Protests over Bulmershe plan fall on deaf ears
October 11, 2012
Calls to reject plans for almost 300 homes at Bulmershe campus which will erode an ‘important green lung’ between Woodley and Earley fell on deaf ears.
The University of Reading was granted permission to redevelop empty academic buildings and convert six student halls into 287 homes, including a care home, by Wokingham Borough Council’s planning committee last Wednesday despite ward councillors’ strong objections.Calls to reject plans for almost 300 homes at Bulmershe campus which will erode an ‘important green lung’ between Woodley and Earley fell on deaf ears.
The University of Reading was granted permission to redevelop empty academic buildings and convert six student halls into 287 homes, including a care home, by Wokingham Borough Council’s planning committee last Wednesday despite ward councillors’ strong objections.
The homes will ‘eat into’ around 10 per cent of a Site of Urban Landscape Value (SULV) – separating Woodley and Earley, and fears were also raised about the site’s density, future school places, the area’s water supply and traffic.
In a statement to the committee meeting Southlake Cllr Kay Gilder said: “This development wants an infringement larger than a football pitch and shouldn’t be allowed.
“While I accept housing is probably the best use for this site, I feel any development should be to the footprint of the existing development.”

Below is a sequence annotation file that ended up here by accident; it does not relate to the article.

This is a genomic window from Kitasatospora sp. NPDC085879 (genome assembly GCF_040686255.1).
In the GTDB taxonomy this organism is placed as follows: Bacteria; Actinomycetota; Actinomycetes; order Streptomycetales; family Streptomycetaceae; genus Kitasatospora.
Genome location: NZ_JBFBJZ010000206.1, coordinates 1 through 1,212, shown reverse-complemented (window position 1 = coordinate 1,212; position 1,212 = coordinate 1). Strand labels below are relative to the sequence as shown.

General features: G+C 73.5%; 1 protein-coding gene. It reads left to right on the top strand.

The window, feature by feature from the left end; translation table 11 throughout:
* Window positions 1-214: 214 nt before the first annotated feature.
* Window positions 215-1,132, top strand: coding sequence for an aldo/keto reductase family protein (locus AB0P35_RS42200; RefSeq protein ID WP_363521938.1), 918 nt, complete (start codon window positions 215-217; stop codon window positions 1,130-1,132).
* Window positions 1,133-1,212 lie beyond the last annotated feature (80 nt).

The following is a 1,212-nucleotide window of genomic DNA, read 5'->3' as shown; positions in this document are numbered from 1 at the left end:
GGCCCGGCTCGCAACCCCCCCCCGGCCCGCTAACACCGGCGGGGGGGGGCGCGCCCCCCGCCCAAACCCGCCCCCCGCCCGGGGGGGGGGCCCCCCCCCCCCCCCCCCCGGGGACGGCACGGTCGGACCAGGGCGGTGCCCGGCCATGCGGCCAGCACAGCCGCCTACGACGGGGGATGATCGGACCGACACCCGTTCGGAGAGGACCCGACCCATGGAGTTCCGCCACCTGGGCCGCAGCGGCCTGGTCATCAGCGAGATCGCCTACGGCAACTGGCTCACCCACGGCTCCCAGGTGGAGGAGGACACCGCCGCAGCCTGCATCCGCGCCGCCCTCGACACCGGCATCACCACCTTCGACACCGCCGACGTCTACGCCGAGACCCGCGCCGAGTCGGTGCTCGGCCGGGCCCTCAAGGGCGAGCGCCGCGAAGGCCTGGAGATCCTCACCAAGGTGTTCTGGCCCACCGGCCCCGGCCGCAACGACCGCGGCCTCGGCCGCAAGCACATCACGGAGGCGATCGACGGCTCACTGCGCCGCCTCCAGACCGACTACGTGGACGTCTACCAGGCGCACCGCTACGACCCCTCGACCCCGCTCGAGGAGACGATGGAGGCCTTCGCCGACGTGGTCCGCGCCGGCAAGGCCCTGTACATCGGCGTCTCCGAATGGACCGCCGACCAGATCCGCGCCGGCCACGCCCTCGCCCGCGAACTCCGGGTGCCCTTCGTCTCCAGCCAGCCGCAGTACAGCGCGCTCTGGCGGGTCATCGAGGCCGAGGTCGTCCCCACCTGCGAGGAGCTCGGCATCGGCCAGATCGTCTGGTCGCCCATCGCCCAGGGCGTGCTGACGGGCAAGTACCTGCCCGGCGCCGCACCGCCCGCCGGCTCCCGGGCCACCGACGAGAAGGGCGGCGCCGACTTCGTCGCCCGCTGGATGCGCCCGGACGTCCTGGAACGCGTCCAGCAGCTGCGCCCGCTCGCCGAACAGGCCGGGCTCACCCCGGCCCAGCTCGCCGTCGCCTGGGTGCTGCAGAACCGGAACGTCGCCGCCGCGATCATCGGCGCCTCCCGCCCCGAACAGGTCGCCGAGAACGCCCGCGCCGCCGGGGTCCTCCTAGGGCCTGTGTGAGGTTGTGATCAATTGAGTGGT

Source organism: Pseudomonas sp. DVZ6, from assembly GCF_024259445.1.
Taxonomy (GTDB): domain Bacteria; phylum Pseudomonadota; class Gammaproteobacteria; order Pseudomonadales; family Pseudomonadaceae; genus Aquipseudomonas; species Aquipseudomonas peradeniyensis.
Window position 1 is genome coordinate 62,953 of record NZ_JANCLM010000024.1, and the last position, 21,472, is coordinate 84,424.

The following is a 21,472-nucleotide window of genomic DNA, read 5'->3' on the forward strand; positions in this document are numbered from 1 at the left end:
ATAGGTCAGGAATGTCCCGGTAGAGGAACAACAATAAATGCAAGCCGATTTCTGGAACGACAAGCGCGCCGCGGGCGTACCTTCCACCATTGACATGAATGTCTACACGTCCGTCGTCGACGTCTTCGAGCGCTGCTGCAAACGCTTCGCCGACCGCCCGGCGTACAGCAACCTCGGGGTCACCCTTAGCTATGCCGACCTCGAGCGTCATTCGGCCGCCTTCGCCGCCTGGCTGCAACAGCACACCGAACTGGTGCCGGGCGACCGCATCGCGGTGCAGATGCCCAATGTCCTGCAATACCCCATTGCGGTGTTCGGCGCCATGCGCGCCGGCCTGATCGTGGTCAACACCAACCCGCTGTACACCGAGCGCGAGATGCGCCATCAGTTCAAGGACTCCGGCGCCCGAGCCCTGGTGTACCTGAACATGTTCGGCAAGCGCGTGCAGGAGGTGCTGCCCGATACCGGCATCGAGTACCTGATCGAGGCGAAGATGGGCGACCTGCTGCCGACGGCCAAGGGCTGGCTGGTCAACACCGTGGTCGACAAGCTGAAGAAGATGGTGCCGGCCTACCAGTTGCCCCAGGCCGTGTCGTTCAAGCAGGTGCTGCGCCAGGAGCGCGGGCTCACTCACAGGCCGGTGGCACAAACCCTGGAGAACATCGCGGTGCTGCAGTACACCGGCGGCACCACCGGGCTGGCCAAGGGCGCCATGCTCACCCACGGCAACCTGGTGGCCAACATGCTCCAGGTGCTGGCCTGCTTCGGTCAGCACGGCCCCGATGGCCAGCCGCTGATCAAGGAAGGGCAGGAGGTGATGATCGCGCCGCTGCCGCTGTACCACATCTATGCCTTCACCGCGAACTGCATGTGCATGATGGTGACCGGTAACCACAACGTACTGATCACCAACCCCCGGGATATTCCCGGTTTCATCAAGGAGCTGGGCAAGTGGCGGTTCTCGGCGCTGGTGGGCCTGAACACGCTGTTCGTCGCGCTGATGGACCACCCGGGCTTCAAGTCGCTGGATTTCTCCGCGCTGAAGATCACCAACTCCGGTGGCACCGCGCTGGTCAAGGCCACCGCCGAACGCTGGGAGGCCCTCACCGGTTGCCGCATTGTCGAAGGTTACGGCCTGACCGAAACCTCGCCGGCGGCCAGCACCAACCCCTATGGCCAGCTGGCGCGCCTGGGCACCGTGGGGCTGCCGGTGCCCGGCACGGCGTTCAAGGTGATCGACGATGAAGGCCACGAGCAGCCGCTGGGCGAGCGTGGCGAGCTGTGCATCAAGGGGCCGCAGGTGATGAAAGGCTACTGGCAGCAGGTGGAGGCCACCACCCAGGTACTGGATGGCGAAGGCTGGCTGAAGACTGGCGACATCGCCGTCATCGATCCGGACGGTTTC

Neil Rowley of Savills, for the university, said: “Now is a hard time for the higher education sector and this [sale and development] allows us to follow teaching and research more effectively.
“We recognise it impacts a SULV and we take that seriously. The area is clearly separated by a thick tree line and part is already a floodlit car park.”
Committee member Cllr Lindsay Ferris warned losing the gap would blur the identity between the towns and tried to defer the proposal, drawing applause from the floor, but his move was not seconded.
The committee approved the application for the 17-hectare site by six votes to one, subject to a developer contributions agreement (Section 106) and it being referred to the National Planning Casework Unit to consider whether it wants to call in the plans.
The proposals include a sports pavilion and enhanced playing fields which are to be made available to the public for around 50 hours a month.
Bulmershe and Whitegates Cllr Sam Rahmouni added: “Residents are very worried about the number of cars this proposal will generate. Those of us who live in the area know how much congestion there is already.”
Council officer Alan Greenwood insisted he believed traffic levels would be reduced significantly.
After the meeting university vice chancellor David Bell said: “We are delighted Wokingham Borough Council has given the go-ahead for a high quality development on the site.
“This decision paves the way for the previously developed area to be regenerated with much needed new housing, while securing and improving the playing fields for university and community sports use.”
Phil Challis, Lib Dem chairman of Woodley Town Council’s leisure committee, added: “Sports England objected on principle to the university building on a playing field.
“However it would appear that Wokingham borough do not share the same values and are prepared to see houses built on playing fields even though the land was protected by their own SULV policy. What an Olympic legacy!”